news·4 min read

Rebel Wilson Came Out on Social Media, But Found Herself in a ‘Very Hard’ Position

Rebel Wilson on red carpet
Getty Images
Jun 13, 2022

On June 9, Rebel Wilson came out on social media through a now-viral Instagram post. Fans and activists celebrated the news, coming during an especially important time of year — Pride Month. But the situation was anything but (pitch) perfect.

In the days since, it's been revealed that Wilson didn't come out on her own terms. Enter: the Sydney Morning Herald. Aka the newspaper that's been accused of trying to out her and pushing her to reveal information she might not have been ready to share with the world. It's been a rollercoaster of a situation — and Wilson has said it's been "very hard." So let's break down how exactly this played out...

A Rebel with a cause (for frustration)

The events spanned about four days. Here’s how it went down, starting with Wilson’s exciting news: 

Screenshot via Instagram
  • June 9: Wilson posted on social media that she's dating clothing designer Ramona Agruma. She captioned it: “I thought I was searching for a Disney Prince…but maybe what I really needed all this time was a Disney Princess.” The post has more than 1.8 million likes. And nearly 14,000 comments of fans showing their support.

  • June 11: Sydney Morning Herald columnist Andrew Hornery published an article criticizing Wilson’s decision to come out on social media. And accused her of trying to "gazump" (aka beat him to the punch on) a story he was writing about her new relationship. That's because he previously reached out to Wilson's reps asking for a comment on her then-still-private relationship. And gave her team two days to respond. He called his request "discreet, genuine, and honest." But critics have questioned whether he was going to out Wilson — with or without her consent.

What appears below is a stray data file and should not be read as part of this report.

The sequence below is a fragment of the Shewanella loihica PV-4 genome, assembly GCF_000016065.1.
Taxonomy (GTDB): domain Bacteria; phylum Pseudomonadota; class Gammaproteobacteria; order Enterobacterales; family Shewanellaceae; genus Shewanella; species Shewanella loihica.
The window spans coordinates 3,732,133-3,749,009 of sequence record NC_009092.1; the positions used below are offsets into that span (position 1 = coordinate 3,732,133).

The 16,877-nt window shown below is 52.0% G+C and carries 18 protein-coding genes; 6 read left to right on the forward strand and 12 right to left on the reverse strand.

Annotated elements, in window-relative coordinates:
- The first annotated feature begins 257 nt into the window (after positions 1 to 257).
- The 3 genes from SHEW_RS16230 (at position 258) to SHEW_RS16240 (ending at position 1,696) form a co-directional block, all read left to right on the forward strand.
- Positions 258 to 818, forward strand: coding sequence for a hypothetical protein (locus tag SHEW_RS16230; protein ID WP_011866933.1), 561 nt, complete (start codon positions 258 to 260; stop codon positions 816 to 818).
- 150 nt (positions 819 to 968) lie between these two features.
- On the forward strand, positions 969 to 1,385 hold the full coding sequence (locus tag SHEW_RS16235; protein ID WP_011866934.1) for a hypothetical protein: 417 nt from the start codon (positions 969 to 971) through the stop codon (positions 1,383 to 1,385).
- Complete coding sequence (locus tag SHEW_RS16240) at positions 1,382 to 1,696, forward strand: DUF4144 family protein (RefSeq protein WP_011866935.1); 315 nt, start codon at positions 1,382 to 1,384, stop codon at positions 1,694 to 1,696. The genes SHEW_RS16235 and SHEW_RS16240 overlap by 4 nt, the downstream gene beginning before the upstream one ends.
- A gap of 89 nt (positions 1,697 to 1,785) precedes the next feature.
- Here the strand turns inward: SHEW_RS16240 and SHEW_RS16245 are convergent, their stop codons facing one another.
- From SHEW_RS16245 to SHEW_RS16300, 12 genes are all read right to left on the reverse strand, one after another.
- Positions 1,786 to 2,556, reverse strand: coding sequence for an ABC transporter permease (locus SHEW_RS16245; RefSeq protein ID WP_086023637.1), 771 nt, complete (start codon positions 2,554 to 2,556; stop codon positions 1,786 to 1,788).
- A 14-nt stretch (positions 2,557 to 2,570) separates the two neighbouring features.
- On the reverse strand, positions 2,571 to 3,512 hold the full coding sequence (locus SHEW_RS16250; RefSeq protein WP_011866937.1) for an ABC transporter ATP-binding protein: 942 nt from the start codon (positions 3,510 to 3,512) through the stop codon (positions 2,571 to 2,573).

• June 12: A day after Hornery started getting criticized for his piece, the Sydney Morning Herald's editor Bevan Shields wrote an article defending Hornery and the newspaper. Saying that it "would have asked the same questions had Wilson’s new partner been a man." And the accusations that the paper tried to 'out' her are "wrong." That same day, Wilson responded to a tweet about the situation. And said, “Thanks for your comments, it was a very hard situation but trying to handle it with grace.”

  • June 13: After backlash, Hornery's piece from June 11th was removed. And in its place came an apology. He also said Wilson has handled the situation "with extraordinary grace." And that, "as a gay man I'm well aware of how deeply discrimination hurts. The last thing I would ever want to do is inflict that pain on someone else."

Why the public is rallying behind Wilson 

Despite Hornery’s apology article, his remarks caused outrage on social media. Fans and journalists took to Twitter to share their thoughts. Some said they were “disgusted” and that the article was “mindblowing.” And the fact it is Pride Month wasn’t lost on anybody. Especially sports journalist Ines Braga Sampaio, who tweeted, “June is a good time to remember that we, the media, have to do better when handling news about the LGBTQ+ community.”

Wilson isn’t the first celebrity to deal with this issue. And unfortunately, probably won’t be the last. While there aren’t any American or Australian laws against outing someone in the press, advocates say it should be handled delicately, given how personal the experience is. Many LGBTQ+ celebs have opened up about the media forcing them to go public with their sexuality. Like Fifth Harmony’s Lauren Jauregui, who recently talked about her experience being outed by gossip blogger Perez Hilton.   

For best practices on writing about the LGBTQ+ community, check out GLAAD’s Media Reference Guide. It was created to help media creators “tell the stories of LGBTQ people fairly and accurately.”

theSkimm

Fans across social media have been celebrating Rebel Wilson's news. But the Sydney Morning Herald's involvement has raised questions and concerns about how the media covers the LGBTQ+ community. Because if and when someone wants to come out should be entirely up to them. And it shouldn't be a moment that media outlets take advantage of.

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